Mardi Gras Misconceptions

Or, what they don’t tell you in Indiana


As a Midwestern woman with New York City sensibilities, there was a time when I was guilty of complete ignorance about Mardi Gras. My first Carnival season living in New Orleans was a revelation.

There is an important lesson I learned in my late twenties – you don’t know what you don’t know. That was incredibly accurate when it came to my misconceptions of Mardi Gras. In the spirit of education, and the confessions to come during Lent, here are some of the common misconceptions I had, and ones I often hear from visitors to our fair city.


Misconception 1: Mardi Gras is only one day.

Yes, and no. Of course Mardi Gras, or Fat Tuesday, is only one day, but I had no idea that Carnival season meant there were parades on many days leading up to Mardi Gras day. I also didn’t realize that from Twelfth Night through Mardi Gras day, there would be parties, music, food, decorations and clothing that are special to the season. An important lesson regarding this was the understanding that Mardi Gras is a marathon, not a sprint.


Misconception 2: Parades are only in the French Quarter.

Imagining Orpheus’ Smokey Mary float chugging down Bourbon Street is absurd to me now. I had no concept of how large and complex the parade floats are, not to mention creative and beautiful. I’ve now watched parades from nearly every street they travel, except from Mid-City for Endymion – I’m afraid I’ll confront the Krewe of Chad about their obnoxious space-saving ways.


Misconception 3: Parades are only during the day.

One of my dearest Mardi Gras memories is when I first saw the hard-working folks of the flambeaux. The way they danced those flames seemed impossible with the burden of kerosene on their backs. The street lights suddenly seemed vulgar compared to the glow of the torches. Nighttime parades are some of the most beautiful, and I was oblivious that a parade could occur after sunset. One related fact I also learned was to tip the flambeaux and to do so by handing them the dollar bills.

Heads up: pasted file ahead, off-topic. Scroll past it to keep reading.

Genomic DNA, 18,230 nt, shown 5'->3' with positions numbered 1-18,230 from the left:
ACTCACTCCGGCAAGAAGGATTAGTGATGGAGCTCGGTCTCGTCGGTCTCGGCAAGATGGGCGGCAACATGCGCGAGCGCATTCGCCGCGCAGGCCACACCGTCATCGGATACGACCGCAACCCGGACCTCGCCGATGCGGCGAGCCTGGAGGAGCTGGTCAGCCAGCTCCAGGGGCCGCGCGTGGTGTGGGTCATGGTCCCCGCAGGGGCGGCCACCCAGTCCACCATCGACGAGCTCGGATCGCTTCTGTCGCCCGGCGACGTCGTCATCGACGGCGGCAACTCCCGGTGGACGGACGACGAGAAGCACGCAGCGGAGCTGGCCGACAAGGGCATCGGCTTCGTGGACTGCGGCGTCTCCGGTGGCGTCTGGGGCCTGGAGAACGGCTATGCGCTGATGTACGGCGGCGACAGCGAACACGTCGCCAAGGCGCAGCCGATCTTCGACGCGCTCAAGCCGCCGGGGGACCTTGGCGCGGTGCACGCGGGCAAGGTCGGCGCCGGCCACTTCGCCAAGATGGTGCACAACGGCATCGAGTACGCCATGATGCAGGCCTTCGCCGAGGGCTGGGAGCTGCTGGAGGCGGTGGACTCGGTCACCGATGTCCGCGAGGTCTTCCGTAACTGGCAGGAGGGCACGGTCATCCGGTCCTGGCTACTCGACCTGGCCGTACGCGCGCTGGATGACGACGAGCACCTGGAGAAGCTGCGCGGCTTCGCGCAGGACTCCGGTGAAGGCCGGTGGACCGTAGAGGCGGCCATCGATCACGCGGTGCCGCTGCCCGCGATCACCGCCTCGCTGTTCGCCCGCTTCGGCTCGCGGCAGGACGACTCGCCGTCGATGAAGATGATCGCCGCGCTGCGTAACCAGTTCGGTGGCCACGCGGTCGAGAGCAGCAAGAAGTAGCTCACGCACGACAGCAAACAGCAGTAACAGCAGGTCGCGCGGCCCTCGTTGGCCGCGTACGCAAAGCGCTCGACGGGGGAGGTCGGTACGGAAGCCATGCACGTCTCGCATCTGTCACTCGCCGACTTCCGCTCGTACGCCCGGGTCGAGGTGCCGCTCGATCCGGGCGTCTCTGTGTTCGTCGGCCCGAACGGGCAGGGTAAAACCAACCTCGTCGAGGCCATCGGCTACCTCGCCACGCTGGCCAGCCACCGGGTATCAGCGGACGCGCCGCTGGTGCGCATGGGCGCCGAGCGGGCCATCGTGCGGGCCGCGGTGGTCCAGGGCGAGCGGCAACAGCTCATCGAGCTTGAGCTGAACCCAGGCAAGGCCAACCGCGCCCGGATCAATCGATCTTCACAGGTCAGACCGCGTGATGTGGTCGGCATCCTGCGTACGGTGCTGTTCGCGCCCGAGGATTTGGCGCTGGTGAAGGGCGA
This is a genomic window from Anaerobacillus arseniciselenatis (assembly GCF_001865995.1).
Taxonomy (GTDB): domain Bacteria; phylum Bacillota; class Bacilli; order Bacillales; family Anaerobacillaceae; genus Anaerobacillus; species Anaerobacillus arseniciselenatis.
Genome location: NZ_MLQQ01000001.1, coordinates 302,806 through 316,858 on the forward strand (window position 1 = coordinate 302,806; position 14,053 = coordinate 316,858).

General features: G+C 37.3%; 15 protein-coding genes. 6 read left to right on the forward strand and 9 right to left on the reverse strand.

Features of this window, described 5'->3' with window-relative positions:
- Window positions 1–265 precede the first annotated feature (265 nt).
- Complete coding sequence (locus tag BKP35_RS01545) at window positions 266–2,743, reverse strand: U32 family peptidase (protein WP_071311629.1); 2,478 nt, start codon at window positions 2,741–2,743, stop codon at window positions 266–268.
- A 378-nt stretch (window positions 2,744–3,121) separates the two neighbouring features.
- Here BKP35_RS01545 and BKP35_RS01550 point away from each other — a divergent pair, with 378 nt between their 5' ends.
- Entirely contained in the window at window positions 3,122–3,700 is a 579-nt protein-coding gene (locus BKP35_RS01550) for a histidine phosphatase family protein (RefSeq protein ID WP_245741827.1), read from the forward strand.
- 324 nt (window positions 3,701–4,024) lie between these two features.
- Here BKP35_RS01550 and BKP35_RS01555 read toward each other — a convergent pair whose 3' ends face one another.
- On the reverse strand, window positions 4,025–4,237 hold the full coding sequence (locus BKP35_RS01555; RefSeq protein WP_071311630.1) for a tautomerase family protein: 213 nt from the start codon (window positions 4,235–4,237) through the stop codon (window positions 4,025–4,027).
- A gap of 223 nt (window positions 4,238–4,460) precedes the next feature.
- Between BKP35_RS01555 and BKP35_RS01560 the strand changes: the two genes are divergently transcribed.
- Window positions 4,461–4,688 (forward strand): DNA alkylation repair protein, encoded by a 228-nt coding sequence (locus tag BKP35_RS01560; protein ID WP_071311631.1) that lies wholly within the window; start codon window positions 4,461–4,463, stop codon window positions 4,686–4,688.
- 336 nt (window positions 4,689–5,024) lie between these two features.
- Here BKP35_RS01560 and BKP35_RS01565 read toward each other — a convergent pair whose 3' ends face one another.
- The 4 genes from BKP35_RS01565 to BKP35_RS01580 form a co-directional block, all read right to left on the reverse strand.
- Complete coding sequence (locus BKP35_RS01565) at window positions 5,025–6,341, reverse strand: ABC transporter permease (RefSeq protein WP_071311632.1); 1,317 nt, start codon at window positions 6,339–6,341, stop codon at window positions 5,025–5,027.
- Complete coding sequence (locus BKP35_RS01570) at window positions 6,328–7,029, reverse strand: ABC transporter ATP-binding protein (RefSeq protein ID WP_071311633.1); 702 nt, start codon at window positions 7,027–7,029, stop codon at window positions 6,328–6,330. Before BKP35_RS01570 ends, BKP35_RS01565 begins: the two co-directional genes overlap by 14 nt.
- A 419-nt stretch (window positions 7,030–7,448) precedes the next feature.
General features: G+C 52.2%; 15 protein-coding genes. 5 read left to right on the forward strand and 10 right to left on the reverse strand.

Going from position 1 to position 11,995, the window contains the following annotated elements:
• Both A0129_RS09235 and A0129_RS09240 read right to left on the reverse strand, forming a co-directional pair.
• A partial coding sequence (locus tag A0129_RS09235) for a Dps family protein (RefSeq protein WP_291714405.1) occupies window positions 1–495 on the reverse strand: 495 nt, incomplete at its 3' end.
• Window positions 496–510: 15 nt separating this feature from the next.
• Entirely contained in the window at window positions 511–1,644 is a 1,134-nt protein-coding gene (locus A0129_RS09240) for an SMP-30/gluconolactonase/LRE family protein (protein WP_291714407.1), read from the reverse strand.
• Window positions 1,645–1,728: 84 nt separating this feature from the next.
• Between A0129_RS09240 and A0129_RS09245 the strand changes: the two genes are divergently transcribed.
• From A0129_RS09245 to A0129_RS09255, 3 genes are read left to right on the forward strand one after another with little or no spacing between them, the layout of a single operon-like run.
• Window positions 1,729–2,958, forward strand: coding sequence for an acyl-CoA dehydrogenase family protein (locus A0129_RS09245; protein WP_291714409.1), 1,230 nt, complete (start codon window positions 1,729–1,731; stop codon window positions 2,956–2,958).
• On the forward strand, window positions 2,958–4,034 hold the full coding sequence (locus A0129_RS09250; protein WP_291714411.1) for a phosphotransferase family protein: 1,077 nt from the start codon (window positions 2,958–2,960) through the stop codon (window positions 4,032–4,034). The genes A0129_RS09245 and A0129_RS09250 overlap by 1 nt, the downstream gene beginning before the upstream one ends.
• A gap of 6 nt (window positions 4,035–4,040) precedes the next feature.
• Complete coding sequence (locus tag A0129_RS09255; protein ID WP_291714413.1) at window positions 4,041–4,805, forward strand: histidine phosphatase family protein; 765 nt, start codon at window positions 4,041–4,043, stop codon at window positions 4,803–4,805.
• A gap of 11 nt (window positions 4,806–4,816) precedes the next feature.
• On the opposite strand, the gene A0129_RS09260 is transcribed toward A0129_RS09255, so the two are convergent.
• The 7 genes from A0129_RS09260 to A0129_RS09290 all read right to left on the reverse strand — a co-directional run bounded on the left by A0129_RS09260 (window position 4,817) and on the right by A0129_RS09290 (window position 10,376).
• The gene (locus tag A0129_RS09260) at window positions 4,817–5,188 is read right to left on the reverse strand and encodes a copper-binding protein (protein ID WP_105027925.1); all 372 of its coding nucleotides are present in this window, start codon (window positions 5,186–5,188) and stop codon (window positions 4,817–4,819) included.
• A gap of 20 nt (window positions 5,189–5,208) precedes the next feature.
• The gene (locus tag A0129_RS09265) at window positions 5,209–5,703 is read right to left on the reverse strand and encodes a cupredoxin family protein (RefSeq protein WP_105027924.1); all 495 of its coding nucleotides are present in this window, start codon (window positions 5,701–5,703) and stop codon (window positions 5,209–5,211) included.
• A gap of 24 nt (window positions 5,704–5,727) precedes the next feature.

Misconception 4: Krewe members only throw beads.

As I stare at the Frisbees, stuffed animals, bouncy balls, bracelets, bubble gum, sword, cups, fanny pack, coin purse and wand currently covering my coffee table, I am dumbfounded that I ever thought bead necklaces were the only items thrown during Mardi Gras parades. Now I know to pack a bag to bring to parades just to transport our haul back home. I’m also thankful to programs like Arc of Greater New Orleans and Young Leadership Council’s partnership with ArcGNO to recycle parade throws.


Misconception 5: Mardi Gras is only for adults.

I never really believed contemporary Mardi Gras was about public nudity and debauchery, but I was truly surprised to learn that Mardi Gras is actually about friends and family coming together to enjoy life. I can’t imagine a parade without children playing on the sidewalks and neutral ground with their new treasures. Even on Mardi Gras day, when people tend to get their wildest, many families costume and hit the streets together. The revelry of the Carnival season is a celebration of community. That’s a fact I’m grateful to know firsthand.



Categories: Tourism Biz